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Jackson Junior High students pack meals for hungry children worldwide

Eighth graders at Jackson Junior High School packed more than 101,000 meals for children in need on September 9-10 for Feed My Starving Children. The event was part of the district’s service learning initiative, which aims to teach students to be socially responsible citizens. Photo by Jay Forness

Students at Jackson Junior High School were able to pack 101,088 meals last week for Feed My Starving Children, as part of the school’s service learning initiative.

Over Thursday and Friday, every eighth grader volunteered in packing enough meals to feed 276 kids for an entire year.

These “MannaPack” meals, which include rice, soybean protein and dried vegetables, will be shipped to help feed malnourished children around the world.

This was the first year the school held a Feed My Starving Children packing event, but JJHS Principal Bryan Austin said they plan for it to become an annual event for the eighth grade class.

The students packed the meals in the junior high’s old gym with their advisory class.

“It’s been two years of planning,” Austin said. “All our kids raised money for this event, as well as some of our business partners and faith-based groups.”

Austin said JJHS students were able to raise around $8,000 for the meals through a school-wide cup sale, in addition to fundraising efforts organized by each eighth grade advisory class.

Before the students started packing the meals, they received an educational lesson about Feed My Starving Children, picked their roles and received training on how to pack the meals.

“The biggest part of service learning for us is that they are learning the educational piece behind Feed My Starving Children — why it’s important and how well a lot of us have it living here,” Austin said. “They get the entire background of why we’re doing this, how many meals we’re packing and how we’re able to serve other people.”

Jackson R-2 Schools Chief Marketing and Communications Director Merideth Pobst added that the district-wide service learning initiative began with their 2016 strategic plan.

The district is in the early stages of creating a new strategic plan, but Pobst said the service learning initiative will continue. ”That’s a piece that we’re going to keep using in the future,” she said.

Each group of eighth graders trained and packed the Feed My Starving Children meals in a 90-minute session either Thursday or Friday.

While eighth graders participated in this service-learning event, seventh graders at JJHS will spend a day later this school year volunteering at various locations locally in Jackson. “We’ve tried to get a nice split of local volunteer work and branching out with Feed My Starving Children,” Austin said.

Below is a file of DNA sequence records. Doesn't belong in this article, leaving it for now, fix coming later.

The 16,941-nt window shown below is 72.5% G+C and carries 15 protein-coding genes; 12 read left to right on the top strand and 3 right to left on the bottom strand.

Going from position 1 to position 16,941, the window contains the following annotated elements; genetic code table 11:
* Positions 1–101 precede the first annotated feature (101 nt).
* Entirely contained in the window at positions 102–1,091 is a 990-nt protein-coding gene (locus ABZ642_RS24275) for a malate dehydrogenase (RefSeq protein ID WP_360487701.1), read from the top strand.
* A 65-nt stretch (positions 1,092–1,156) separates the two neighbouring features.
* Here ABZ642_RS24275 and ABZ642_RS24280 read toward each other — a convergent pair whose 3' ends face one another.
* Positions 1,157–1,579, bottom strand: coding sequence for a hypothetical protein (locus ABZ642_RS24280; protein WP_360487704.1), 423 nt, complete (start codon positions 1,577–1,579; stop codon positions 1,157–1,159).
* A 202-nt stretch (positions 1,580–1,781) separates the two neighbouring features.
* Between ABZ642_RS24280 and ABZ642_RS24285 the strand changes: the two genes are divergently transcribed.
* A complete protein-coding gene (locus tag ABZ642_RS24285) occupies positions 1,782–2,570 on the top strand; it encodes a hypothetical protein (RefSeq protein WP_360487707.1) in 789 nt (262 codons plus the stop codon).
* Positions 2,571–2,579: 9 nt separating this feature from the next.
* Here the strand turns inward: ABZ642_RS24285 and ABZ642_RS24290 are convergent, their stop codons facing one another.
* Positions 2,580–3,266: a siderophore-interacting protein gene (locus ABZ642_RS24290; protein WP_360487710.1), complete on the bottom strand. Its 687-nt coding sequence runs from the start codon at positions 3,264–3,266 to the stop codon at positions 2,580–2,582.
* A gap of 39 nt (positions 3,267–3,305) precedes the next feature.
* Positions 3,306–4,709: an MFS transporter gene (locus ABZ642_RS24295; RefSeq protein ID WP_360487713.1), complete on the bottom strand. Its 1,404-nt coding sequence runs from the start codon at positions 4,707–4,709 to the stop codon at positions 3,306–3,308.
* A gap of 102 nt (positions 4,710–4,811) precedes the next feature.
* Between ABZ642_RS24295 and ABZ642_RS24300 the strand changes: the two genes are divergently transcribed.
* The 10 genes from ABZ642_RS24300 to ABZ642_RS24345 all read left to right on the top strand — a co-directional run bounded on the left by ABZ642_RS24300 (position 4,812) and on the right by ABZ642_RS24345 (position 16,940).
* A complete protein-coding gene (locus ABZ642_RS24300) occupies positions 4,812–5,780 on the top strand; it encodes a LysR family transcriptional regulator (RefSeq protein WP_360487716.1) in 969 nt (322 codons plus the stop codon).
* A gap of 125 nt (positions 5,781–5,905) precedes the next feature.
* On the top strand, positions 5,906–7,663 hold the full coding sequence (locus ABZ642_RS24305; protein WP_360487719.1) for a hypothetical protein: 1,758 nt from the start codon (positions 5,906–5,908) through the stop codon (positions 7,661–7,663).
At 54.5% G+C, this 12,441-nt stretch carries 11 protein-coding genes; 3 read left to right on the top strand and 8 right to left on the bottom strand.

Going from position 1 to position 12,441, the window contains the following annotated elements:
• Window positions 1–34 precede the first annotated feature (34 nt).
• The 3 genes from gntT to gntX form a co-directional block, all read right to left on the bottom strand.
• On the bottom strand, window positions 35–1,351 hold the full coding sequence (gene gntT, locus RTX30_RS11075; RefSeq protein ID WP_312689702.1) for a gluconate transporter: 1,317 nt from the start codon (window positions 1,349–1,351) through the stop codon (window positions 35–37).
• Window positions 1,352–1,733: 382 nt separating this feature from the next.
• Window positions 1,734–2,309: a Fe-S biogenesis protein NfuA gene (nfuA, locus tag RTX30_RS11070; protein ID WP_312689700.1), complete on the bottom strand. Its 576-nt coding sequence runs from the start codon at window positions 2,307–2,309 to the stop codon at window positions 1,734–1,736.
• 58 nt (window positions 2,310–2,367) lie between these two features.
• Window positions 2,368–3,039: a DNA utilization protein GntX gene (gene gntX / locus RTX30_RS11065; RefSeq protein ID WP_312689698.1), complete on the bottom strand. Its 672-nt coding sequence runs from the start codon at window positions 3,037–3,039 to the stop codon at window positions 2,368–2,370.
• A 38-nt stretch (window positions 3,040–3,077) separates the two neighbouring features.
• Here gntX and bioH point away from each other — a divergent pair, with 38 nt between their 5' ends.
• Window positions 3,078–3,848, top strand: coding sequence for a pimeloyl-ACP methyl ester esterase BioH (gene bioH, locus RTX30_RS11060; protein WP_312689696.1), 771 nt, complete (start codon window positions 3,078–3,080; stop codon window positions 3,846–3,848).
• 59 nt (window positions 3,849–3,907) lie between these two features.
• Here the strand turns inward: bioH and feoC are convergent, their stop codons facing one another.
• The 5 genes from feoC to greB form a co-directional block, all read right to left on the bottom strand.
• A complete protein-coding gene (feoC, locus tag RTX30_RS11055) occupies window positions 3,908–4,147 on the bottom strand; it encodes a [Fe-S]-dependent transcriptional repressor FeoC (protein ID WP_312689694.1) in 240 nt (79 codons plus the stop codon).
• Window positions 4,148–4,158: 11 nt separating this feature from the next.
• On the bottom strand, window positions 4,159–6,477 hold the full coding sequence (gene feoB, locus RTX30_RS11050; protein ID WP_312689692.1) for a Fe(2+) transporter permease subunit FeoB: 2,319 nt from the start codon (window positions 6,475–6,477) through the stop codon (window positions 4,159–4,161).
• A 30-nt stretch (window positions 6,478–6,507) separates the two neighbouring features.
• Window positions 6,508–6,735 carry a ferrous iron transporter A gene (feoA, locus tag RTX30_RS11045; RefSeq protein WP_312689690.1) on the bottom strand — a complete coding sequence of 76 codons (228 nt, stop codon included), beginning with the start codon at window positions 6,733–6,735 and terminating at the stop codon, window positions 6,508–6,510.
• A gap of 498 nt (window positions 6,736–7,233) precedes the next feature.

Austin said the school is partnering with various elementary schools in the district for the seventh grader’s Service Learning Day, as well as local nursing homes, the City of Jackson and local athletic groups. “We’re really trying to keep it more Jackson-based, so our kids get to serve in their actual community,” he said.

The school held its first Service Learning Day in September 2019 and planned to hold its first Feed My Starving Children event in April 2020. Because of COVID-19, the event was canceled and the school could not reschedule until this year.

The idea to host a Feed My Starving Children meal-packing event at the junior high was through the school’s faith-based partner New McKendree United Methodist Church. The church hosts an annual Feed My Starving Children meal-packing event with other area churches at the Jackson Civic Center annually.

Austin credits New McKendree and specifically Todd Rushing, who is the chairman of New McKendree’s Go Team mission group, for helping the school get this annual event started.

“It’s been a dream of mine and a whole bunch of people to do this,” Rushing said. “We’ve been working on this for about six years, and it really is a dream come true to get these kids in a position where they can learn more about serving. It’s not all about you or me – it’s about kids learning what it is to do something bigger than themselves.”

Rushing said they will learn where the meals are going after they have shipped, but Feed My Starving Children is currently helping with earthquake relief in Haiti.

“A lot of the food right now is going to Haiti,” Rushing said. “We don’t know for sure where these pallets are going, but the majority of what they’re doing right now is going to Haiti so it’s likely that would be the case.”

Each MannaPack meal includes white rice, various vitamins and minerals, soybean protein and dried vegetables. Each meal, which will be sent to children in need around the world, costs less than 25 cents.

Jay Forness covers education, county government and community events for The Cash-Book Journal. He graduated from Southeast Missouri State University with a degree in multimedia journalism and has lived in Jackson for the past five years. He can be reached at

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